How do the in-sample estimates and out-of-sample estimates I so often hear authors refer to in emperical analysis of MVO differ?
The term in sample and out of sample are commonly used in any kind of optimization or fitting methods (MVO is just a particular case).
When you make the optimization, you compute optimal parameters (usually the weights of the optimal portfolio in asset allocation) over a given data sample, for example, the returns of the securities of the portfolio for the past 5 years.
The thing is, if you run your strategy over the given data set (over the last five years), you do it in-sample i.e you evaluate your result over the sample you used to fit it. This should technically give you the best possible result.
If you evaluate the strategy over the next two months, then you will do it out of sample, i.e you evaluate on a period which is different from the one you optimized the strategy on.
In asset allocation, it is important to use out of sample backtesting because you will only be able to invest today the result of an optimization made today. Hence you will earn tomorrow's strategy performance; not yesterday's.
I do not think they are directly applicable to MVO because inherently you always model the efficient frontier or asset selection on in-sample data and the result is measured out-of-sample. You can't say, "hey I model it in-sample over 2005 data and then I measure the performance of the portfolio over 2006 data and compare that with results derived from 2010 data." 2010 returns may be derived from the "most efficient" portfolio that may be completely different from the "most efficient" portfolio you built in 2005.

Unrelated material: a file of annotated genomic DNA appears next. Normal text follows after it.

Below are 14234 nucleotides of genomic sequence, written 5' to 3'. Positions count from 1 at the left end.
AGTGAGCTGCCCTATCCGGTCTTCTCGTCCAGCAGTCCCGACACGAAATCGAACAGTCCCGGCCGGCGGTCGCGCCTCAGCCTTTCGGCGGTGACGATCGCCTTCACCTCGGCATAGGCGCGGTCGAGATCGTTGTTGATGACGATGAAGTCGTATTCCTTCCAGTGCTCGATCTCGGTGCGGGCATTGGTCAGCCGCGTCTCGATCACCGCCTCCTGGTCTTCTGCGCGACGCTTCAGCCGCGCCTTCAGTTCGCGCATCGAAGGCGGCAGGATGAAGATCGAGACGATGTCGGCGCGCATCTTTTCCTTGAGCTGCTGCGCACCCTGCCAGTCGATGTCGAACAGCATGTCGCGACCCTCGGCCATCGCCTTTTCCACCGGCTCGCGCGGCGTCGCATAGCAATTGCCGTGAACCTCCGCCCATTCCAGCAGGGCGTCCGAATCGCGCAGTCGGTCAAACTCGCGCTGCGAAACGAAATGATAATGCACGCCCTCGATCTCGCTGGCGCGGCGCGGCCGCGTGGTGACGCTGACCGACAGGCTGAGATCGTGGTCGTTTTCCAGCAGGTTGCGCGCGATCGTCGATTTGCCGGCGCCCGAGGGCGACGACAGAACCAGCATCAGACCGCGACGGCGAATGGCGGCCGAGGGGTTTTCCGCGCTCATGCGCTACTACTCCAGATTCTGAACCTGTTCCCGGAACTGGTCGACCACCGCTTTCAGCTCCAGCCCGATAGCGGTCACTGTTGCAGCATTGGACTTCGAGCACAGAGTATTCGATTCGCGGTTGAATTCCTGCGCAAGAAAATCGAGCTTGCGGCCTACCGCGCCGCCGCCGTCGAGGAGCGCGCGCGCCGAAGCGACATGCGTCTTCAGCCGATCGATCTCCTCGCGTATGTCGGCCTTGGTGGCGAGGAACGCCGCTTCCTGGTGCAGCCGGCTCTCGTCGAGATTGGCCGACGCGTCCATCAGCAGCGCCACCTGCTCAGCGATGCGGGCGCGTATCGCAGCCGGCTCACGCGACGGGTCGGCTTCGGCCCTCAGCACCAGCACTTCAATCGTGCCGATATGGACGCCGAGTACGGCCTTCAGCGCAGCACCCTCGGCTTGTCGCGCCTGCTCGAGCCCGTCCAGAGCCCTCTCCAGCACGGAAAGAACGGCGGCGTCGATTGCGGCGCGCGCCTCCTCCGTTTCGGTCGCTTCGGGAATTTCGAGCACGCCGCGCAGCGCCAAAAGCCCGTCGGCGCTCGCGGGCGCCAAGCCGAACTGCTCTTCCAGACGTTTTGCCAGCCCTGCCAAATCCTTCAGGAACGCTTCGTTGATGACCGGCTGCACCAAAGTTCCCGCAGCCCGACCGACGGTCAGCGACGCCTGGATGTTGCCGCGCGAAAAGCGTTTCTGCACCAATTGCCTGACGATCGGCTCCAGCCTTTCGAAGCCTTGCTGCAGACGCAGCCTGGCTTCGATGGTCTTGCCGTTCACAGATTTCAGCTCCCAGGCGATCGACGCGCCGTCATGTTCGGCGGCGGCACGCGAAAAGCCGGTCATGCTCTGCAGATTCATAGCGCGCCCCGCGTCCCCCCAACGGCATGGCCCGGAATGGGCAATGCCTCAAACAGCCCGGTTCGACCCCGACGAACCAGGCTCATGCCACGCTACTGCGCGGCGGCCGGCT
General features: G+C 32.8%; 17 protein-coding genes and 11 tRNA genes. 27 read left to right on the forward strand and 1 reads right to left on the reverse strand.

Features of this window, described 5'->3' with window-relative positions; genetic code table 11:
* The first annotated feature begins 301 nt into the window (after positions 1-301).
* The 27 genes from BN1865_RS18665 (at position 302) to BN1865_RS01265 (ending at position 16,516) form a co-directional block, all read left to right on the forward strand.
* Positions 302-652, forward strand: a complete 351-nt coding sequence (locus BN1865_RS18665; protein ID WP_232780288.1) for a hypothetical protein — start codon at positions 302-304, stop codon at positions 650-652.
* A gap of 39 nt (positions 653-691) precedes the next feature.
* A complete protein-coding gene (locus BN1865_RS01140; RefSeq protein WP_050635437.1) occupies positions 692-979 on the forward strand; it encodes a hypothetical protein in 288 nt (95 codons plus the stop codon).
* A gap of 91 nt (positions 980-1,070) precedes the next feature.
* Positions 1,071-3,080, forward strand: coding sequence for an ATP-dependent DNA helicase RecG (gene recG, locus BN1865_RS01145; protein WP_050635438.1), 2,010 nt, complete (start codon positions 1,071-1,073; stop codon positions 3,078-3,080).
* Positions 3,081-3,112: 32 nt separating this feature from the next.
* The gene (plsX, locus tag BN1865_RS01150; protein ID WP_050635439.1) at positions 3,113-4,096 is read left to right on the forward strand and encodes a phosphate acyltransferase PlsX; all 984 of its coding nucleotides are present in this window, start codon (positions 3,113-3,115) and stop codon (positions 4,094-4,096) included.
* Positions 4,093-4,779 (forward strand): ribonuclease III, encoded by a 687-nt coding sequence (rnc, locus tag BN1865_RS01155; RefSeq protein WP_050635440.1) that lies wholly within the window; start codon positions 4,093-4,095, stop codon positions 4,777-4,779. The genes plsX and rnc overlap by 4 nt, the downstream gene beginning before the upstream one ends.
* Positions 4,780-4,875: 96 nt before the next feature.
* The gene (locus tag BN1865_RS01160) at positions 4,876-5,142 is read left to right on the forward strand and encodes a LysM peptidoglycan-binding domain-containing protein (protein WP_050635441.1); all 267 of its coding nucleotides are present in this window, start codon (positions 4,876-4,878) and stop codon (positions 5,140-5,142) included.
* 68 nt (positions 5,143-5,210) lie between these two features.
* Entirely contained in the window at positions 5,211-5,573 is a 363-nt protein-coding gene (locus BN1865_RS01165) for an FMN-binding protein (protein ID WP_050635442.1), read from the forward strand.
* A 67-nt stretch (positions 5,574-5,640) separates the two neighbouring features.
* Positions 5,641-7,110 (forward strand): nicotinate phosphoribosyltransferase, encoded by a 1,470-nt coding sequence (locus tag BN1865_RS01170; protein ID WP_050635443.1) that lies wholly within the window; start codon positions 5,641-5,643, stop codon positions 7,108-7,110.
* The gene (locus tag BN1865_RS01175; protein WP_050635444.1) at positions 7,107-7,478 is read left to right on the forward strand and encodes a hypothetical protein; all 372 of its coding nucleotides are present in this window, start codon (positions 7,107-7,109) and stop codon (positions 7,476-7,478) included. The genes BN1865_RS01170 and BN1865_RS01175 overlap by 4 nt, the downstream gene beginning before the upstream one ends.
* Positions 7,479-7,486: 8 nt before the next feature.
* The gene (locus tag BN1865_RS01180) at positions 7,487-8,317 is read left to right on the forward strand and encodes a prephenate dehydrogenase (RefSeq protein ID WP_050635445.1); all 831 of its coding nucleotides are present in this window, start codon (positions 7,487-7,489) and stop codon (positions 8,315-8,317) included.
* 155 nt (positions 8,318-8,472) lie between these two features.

Actually one inherent weakness of MVO is that it "treats return as a future expectation and uses volatility as a proxy for risk, the flaw being that volatility is a historical parameter and you cannot assume that today’s prices provide an accurate forecast for the future." (Mean–Variance Optimization: A Primer).
Obviously there is connection between in-sample and out-of-sample data as indicated in above quote but as I mentioned I would not consider its usage in the same way as in-sample and out-of-simple data are used, for example in those optimization where the optimization is done once, in-sample, and results are comparable across different out-of-sample time frames.
In practical terms, it means your strategy will perform similarly as measured by say Sharpe ratio on the sample of data it has not seen before. Note, there is plenty of ambiguity in the my previous sentence. For example, if you tested on a set of equity data from 10AM to 3PM, removing market openings and closings and struck out special events, you might think you have done a good job optimizing. Then you throw market openings, closing and special events back in and your Sharpe ratio goes negative.
What most don't discuss is how to divide your set of data into in sample and out of sample. I tend to think it should be random which is the closest it gets to fair. Then you could use first set for optimization and second for validation. Even better, during optimization choose the sets dynamically.